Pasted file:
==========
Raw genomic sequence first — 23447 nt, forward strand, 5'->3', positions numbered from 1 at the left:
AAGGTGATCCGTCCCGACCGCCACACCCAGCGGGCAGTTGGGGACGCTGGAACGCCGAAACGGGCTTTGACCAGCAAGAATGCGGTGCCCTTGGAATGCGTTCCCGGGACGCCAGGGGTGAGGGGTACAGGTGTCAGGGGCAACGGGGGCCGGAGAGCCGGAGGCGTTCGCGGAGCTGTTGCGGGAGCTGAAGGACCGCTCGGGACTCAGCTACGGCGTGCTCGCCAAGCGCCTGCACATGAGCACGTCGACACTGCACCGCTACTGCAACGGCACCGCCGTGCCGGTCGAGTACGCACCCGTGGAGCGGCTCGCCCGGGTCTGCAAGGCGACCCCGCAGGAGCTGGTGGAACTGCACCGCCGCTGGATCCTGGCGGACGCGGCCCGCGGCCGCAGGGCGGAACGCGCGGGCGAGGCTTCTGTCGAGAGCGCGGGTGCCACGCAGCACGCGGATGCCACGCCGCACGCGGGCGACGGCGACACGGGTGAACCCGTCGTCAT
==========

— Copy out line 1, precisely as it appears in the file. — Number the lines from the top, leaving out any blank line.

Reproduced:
Raw genomic sequence first — 23447 nt, forward strand, 5'->3', positions numbered from 1 at the left: